Music Director James Levine returns to the Metropolitan Opera this season to conduct the new production of Falstaff and the revival Così fan tutte (both of which will be transmitted live in HD), as well as the revival of Wozzeck and all three concerts of the MET Orchestra’s annual subscription series at Carnegie Hall.

He has developed a relationship with the Met that is unparalleled in its history and unique in the musical world today. He conducted the first-ever Met performances of Mozart’s Idomeneo and La Clemenza di Tito, Gershwin’s Porgy and Bess, Stravinsky’s Oedipus Rex, Verdi’s I Vespri Siciliani, I Lombardi and Stiffelio, Weill’s Rise and Fall of the City of Mahagonny, Schoenberg’s Erwartung and Moses und Aron, Berg’s Lulu, Rossini’s La Cenerentola and Berlioz’s Benvenuto Cellini, as well as the world premieres of John Corigliano’s The Ghosts of Versailles and John Harbison’s The Great Gatsby; all told, he has led nearly 2500 performances of 85 different operas at the Met since his company debut in 1971 leading Tosca. A book and documentary film celebrating Mr. Levine’s 40th anniversary with the company were released in the summer of 2011.

Maestro Levine inaugurated the “Metropolitan Opera Presents” television series for PBS in 1977, founded the Met’s Lindemann Young Artist Development Program (LYADP) in 1980, returned Wagner’s complete Ring to the repertoire in 1989 (in the company’s first integral cycles in 50 years), and reinstated recitals and concerts with Met artists at the opera house—a former Met tradition. Expanding on that tradition, he and the MET Orchestra began touring in concert in 1991, and since then have performed around the world including at Expo ’92 in Seville, in Japan, on tours across the United States and Europe, and regularly during and after the opera season at Carnegie Hall.

In addition to his responsibilities at the Met, Mr. Levine has had a distinguished pianist and an active and avid recital collaborator, especially in Lieder and song repertoire. He began accompanying such artists as Jennie Tourel, Hans Hotter, and Eleanor Steber more than 50 years ago, and since that time has given recitals with most of the great singers of our time. From 1973 to 1993, he was Music Director of the Ravinia Festival, summer home to the Chicago Symphony Orchestra, where in a dozen programs each season he led an immense repertoire of symphonic masterpieces, operas, major works for chorus and orchestra, works for unusual combinations of instruments, one-composer marathons, oratorios, concertos, and performed as piano soloist in concertos, chamber music, and song recitals. Outside the United States, his activities have been characterized by his intensive and enduring relationships with Europe’s most distinguished musical organizations: the Salzburg (1975–93) and Bayreuth (1982–98) festivals, the Vienna Philharmonic, and the Berlin Philharmonic. He was Chief Conductor from 1999 to 2004 of the Munich Philharmonic Orchestra, and Music Director from 2000 to 2004 of the Verbier Festival Youth Orchestra and from 2004 to 2011 of the Boston Symphony Orchestra and the Tanglewood Festival. From 1996 to 2000, he led more than a dozen concerts on the “Three Tenors” World Tour, and he was conductor of the Chicago Symphony Orchestra for the soundtrack of Disney’s Fantasia 2000. He has conducted every major orchestra in America and Europe.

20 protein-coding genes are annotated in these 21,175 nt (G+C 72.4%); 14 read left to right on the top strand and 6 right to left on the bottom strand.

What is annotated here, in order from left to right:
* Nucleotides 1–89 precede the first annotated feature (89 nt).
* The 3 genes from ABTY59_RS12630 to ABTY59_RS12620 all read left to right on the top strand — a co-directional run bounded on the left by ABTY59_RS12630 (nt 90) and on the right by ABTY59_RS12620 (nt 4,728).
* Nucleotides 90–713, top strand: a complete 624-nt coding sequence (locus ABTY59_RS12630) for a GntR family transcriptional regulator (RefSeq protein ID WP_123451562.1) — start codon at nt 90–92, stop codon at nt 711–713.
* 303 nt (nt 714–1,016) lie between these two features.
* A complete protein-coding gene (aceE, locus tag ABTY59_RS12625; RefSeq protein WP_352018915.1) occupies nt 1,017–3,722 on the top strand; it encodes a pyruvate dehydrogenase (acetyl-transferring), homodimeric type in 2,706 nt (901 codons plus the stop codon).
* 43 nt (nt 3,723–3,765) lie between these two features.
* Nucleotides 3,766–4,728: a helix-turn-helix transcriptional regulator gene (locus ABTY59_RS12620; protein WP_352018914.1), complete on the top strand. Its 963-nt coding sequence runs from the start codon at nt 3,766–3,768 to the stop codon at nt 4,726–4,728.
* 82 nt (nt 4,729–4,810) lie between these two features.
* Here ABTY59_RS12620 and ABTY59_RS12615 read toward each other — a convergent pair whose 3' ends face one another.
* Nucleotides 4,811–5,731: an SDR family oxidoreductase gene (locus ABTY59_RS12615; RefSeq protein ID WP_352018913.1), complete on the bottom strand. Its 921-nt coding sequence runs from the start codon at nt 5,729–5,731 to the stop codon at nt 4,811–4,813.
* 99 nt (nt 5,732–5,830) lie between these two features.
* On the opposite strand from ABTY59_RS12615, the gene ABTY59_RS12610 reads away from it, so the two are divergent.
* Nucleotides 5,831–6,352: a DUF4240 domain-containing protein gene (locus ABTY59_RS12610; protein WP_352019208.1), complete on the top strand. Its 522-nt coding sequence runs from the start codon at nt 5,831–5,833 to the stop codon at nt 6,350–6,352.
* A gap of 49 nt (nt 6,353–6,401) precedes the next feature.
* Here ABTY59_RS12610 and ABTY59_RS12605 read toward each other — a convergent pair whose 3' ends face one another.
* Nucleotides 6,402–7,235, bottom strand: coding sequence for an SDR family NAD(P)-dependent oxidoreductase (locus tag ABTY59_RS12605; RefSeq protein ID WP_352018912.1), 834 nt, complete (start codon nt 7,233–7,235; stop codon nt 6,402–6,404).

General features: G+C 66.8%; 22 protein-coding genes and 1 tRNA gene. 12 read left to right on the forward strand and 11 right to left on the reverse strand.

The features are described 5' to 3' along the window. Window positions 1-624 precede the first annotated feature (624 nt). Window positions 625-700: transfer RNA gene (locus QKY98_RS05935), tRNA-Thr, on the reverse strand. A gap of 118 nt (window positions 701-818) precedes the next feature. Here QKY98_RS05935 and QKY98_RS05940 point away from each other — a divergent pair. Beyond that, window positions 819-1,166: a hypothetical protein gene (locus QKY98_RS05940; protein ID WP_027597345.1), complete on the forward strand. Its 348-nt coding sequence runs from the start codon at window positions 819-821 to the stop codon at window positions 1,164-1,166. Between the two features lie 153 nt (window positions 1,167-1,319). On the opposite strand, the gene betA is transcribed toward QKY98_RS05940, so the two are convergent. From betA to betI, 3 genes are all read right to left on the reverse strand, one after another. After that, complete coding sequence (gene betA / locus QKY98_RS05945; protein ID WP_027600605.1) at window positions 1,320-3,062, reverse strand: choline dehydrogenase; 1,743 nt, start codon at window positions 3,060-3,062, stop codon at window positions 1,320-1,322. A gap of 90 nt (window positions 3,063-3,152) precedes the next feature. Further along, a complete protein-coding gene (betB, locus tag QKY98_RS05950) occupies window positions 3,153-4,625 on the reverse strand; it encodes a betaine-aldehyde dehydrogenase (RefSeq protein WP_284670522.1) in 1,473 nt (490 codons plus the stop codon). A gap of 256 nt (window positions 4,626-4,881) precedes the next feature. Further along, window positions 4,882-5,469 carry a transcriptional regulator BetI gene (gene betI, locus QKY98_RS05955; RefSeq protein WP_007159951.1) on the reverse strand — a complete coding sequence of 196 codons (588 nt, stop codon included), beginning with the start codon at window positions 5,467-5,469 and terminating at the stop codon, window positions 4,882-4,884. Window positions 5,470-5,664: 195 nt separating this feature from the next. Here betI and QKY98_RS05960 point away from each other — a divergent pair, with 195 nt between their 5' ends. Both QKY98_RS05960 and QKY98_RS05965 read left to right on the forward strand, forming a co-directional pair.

James Levine was the first recipient, in 1980, of the annual Manhattan Cultural Award and was presented with the Smetana Medal by the Czechoslovak government in 1986, following performances of the Czech composer’s Má vlast in Vienna. He was the subject of a Time cover story in 1983, was named "Musician of the Year" by Musical America in 1984, and has been featured in two documentaries (in 1986 and 2011) in PBS’s “American Masters” series. Maestro Levine holds honorary doctorates from the University of Cincinnati, the New England Conservatory of Music, Northwestern University, the State University of New York, and The Juilliard School. In recent years he was the recipient of the National Medal of Arts (1997); a Kennedy Center Honor (2003); the Crystal Award from the World Economic Forum in Davos, Switzerland; the Goldenes Ehrenzeichen from both Vienna and Salzburg, Austria; the Wilhelm Furtwängler Prize from Baden-Baden, Germany; the Centennial Medal from The Juilliard School; the Award for Distinguished Service to the Arts from the American Academy of Arts and Letters (2005), where he also was inducted as an Honorary Member; the Opera News Award (2006); the first-ever Opera Award from the National Endowment for the Arts (2008); Bard College’s first Award in the Vocal Arts (2009); the Ditson Conductors Award (2009) from Columbia University “for service to American music;” and the George Peabody Medal from Johns Hopkins’s Peabody Conservatory (2010).

July 2013